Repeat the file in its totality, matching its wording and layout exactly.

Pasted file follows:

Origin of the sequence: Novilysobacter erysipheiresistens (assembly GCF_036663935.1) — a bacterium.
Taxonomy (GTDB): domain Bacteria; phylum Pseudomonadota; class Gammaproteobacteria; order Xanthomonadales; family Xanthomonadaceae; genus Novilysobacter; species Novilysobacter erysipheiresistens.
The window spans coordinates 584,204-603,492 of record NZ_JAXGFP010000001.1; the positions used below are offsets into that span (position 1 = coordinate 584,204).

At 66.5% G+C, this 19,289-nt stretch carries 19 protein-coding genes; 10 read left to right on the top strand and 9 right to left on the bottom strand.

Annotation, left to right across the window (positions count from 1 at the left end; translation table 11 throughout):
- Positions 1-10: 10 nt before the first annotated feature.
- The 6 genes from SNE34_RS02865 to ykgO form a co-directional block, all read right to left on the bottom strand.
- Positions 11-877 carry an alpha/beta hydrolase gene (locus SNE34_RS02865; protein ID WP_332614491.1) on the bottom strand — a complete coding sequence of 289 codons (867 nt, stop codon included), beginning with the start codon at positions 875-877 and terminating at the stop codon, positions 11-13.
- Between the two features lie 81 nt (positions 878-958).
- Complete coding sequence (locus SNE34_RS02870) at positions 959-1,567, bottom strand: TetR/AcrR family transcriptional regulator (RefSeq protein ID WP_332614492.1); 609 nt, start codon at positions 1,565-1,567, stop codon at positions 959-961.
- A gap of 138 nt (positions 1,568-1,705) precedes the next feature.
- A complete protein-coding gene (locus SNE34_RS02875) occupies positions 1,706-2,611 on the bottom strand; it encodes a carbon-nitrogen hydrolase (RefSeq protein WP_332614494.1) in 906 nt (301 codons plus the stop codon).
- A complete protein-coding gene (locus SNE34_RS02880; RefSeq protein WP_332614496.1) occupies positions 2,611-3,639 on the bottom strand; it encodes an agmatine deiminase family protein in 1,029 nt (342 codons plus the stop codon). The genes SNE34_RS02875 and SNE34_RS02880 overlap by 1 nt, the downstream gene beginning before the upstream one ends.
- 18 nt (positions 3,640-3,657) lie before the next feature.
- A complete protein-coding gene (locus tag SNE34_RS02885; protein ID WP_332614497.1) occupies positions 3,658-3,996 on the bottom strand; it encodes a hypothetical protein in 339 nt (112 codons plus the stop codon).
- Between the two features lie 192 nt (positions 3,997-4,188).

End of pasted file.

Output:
Origin of the sequence: Novilysobacter erysipheiresistens (assembly GCF_036663935.1) — a bacterium.
Taxonomy (GTDB): domain Bacteria; phylum Pseudomonadota; class Gammaproteobacteria; order Xanthomonadales; family Xanthomonadaceae; genus Novilysobacter; species Novilysobacter erysipheiresistens.
The window spans coordinates 584,204-603,492 of record NZ_JAXGFP010000001.1; the positions used below are offsets into that span (position 1 = coordinate 584,204).

At 66.5% G+C, this 19,289-nt stretch carries 19 protein-coding genes; 10 read left to right on the top strand and 9 right to left on the bottom strand.

Annotation, left to right across the window (positions count from 1 at the left end; translation table 11 throughout):
- Positions 1-10: 10 nt before the first annotated feature.
- The 6 genes from SNE34_RS02865 to ykgO form a co-directional block, all read right to left on the bottom strand.
- Positions 11-877 carry an alpha/beta hydrolase gene (locus SNE34_RS02865; protein ID WP_332614491.1) on the bottom strand — a complete coding sequence of 289 codons (867 nt, stop codon included), beginning with the start codon at positions 875-877 and terminating at the stop codon, positions 11-13.
- Between the two features lie 81 nt (positions 878-958).
- Complete coding sequence (locus SNE34_RS02870) at positions 959-1,567, bottom strand: TetR/AcrR family transcriptional regulator (RefSeq protein ID WP_332614492.1); 609 nt, start codon at positions 1,565-1,567, stop codon at positions 959-961.
- A gap of 138 nt (positions 1,568-1,705) precedes the next feature.
- A complete protein-coding gene (locus SNE34_RS02875) occupies positions 1,706-2,611 on the bottom strand; it encodes a carbon-nitrogen hydrolase (RefSeq protein WP_332614494.1) in 906 nt (301 codons plus the stop codon).
- A complete protein-coding gene (locus SNE34_RS02880; RefSeq protein WP_332614496.1) occupies positions 2,611-3,639 on the bottom strand; it encodes an agmatine deiminase family protein in 1,029 nt (342 codons plus the stop codon). The genes SNE34_RS02875 and SNE34_RS02880 overlap by 1 nt, the downstream gene beginning before the upstream one ends.
- 18 nt (positions 3,640-3,657) lie before the next feature.
- A complete protein-coding gene (locus tag SNE34_RS02885; protein ID WP_332614497.1) occupies positions 3,658-3,996 on the bottom strand; it encodes a hypothetical protein in 339 nt (112 codons plus the stop codon).
- Between the two features lie 192 nt (positions 3,997-4,188).